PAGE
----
Did you promise to start exercising, eating healthy, and saving money in 2018? If so, you’re not alone, because nearly everyone makes those three a priority on their resolution lists. So, how’s it going in week two of the resolution season? Have you managed to stay the course, or have you capsized, and already abandoned the ship? Either way, don’t trip — just get back up and try again.
Are you feeling more emotional these days? Are you feeling physically and emotionally unmotivated to exercise, get work done, or just stay on task? If so, you’re not alone, and no, you’re not just imagining things, either. The winter blahs — or, to be technical, “seasonal sadness” — are real. Many people (me included) feel especially tired, sluggish, and more moody this time of the year.
Did you stuff yourself like a turkey on Thanksgiving? If so, you’re not alone, and if you’re a typical American, you consumed about 4,500 calories last Thursday. But there are practical solutions on shedding those extra unwanted pounds and staying in shape before the New Year and this is the prefect time to renew your commitment to fitness and healthy eating. Think of it as a fitness preemptive strike.
Muck Rack makes it simple to find people, tweets, or articles that mention any name, keyword, company, hashtag etc. We've compiled this guide to help you make the most of your search.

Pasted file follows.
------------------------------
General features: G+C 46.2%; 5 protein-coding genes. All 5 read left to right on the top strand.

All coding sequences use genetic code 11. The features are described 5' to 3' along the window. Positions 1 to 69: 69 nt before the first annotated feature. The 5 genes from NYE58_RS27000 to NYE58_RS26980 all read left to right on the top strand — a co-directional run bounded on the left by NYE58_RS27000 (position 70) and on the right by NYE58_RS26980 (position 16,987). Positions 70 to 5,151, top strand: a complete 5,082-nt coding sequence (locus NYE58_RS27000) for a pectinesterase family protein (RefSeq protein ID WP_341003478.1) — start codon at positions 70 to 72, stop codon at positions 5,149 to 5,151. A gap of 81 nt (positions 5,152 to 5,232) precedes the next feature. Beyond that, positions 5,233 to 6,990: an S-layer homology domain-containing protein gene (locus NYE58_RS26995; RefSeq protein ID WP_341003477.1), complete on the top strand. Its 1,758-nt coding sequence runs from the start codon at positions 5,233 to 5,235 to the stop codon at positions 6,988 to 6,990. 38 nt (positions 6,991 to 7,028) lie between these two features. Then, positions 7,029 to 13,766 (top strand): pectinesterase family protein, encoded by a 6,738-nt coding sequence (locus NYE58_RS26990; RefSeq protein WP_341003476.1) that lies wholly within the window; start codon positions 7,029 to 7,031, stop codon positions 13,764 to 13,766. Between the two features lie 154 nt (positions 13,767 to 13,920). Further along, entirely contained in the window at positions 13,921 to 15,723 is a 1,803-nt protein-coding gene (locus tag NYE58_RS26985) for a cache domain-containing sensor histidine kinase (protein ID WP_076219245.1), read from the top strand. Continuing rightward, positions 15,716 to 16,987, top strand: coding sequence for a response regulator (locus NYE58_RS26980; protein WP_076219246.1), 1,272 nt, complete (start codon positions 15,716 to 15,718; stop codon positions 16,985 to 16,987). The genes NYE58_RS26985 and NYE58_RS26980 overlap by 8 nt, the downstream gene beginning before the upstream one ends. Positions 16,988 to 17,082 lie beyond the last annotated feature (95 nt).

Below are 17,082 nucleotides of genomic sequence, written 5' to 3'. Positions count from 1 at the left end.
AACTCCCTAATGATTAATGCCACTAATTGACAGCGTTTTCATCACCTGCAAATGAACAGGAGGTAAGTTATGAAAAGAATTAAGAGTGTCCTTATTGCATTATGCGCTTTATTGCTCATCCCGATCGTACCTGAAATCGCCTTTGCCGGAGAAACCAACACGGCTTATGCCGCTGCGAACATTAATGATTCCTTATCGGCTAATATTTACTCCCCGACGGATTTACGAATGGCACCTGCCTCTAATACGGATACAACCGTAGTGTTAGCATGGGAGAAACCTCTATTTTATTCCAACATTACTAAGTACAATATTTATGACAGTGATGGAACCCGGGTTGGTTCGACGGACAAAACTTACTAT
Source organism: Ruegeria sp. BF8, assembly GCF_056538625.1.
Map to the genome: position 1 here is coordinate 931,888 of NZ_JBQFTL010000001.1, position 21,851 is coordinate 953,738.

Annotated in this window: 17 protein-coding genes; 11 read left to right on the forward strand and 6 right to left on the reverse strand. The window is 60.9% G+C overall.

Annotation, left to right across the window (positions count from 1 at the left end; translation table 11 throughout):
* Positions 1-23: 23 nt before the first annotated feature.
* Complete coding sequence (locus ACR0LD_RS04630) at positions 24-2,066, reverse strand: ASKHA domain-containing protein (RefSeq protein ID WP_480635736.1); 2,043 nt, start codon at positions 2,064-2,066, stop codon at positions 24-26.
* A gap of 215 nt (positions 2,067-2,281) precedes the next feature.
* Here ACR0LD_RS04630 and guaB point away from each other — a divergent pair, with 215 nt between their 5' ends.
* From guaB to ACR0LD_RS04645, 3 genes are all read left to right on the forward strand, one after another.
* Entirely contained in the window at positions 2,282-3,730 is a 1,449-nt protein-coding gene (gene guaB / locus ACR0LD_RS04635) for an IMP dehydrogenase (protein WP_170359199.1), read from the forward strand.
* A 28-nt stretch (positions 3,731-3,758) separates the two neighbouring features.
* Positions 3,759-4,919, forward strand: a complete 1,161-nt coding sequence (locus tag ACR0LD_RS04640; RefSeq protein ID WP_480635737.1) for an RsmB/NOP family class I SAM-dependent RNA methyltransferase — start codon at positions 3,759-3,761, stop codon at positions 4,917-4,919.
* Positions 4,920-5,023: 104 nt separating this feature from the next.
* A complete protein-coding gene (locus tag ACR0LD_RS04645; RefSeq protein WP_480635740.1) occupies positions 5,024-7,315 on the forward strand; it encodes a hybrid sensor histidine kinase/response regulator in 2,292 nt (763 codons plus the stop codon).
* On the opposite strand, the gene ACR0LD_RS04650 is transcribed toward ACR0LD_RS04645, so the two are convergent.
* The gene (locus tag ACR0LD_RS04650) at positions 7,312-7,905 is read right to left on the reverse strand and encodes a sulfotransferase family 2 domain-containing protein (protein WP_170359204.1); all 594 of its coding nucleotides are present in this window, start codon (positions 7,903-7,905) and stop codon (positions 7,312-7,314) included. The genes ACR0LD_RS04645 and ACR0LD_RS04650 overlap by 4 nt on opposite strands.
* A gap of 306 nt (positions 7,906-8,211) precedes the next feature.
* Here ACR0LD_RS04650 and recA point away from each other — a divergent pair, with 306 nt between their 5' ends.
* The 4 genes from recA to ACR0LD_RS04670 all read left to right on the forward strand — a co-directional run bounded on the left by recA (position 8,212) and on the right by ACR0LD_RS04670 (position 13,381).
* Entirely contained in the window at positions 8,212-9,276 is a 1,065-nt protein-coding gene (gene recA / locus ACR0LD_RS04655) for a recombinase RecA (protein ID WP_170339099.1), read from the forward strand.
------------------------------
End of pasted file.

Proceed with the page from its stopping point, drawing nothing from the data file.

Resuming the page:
Selecting a term
Start searching tweets, articles from media outlets, articles mentioned in tweets, journalists'
names, titles and bios with some suggested searches:
Companies or Topics (e.g. iPhone, Microsoft)
Phrases (e.g. "cloud computing") — use quotes to keep the terms together
Twitter handles (e.g. @username) — returns those who have mentioned or replied to
Names (e.g. "David Pogue")
Hashtags (e.g. #sxsw, #london2012)
Bio details (e.g. vegan, Olympics, father)
Muck Rack's Advanced Search allows for many boolean operators.
Find results that mention multiple specified terms, use AND or
+. For example, ensure each result contains both Elon Musk and Mark Zuckerberg by
searching Musk AND Zuckerberg or Musk + Zuckerberg.
Use the operators OR or , to broaden your search when you'd like either of
multiple terms to appear in results. (This is the default behavior of our search when no operators
are used). For example, results will contain either cake or cookie by searching cake OR cookie or cake,cookie
Use NOT or - to subtract results from your search. For
example, searching Disney will yield results about the Walt Disney Company as well as Walt Disney
World Resort. To exclude mentions of Disney World, search for Disney -World or Disney
When using one of these operators with a phrase, enclose it in quotation marks. For example, you can
find results about smartphones excluding Apple's iPhone 4S by searching smartphone -"iPhone
Exact case matching or punctuation
If you're searching for a brand name or keyword that relies on specific punctuation marks or capitalization, you can
find results that match your exact query by adding matchcase: before the keyword you're searching for, like matchcase:E*TRADE .
Use parentheses to separate multiple
boolean phrases. For example, to find journalists talking about having fun in Disney World or
Disneyland, search for ("disney world" OR disneyland) AND fun.
An asterisk can be used to search for any variation of a root word truncated by the asterisk. For example, searching for admin* will return results for administrator, administration, administer, administered, etc.
A near operator is an AND operator where you can control the distance between the words. You can vary the distance the near operation uses by adding a forward slash and number (between 0-99) such as strawberries NEAR/10 "whipped cream", which means the strawberries must exist within 10 words of "whipped cream".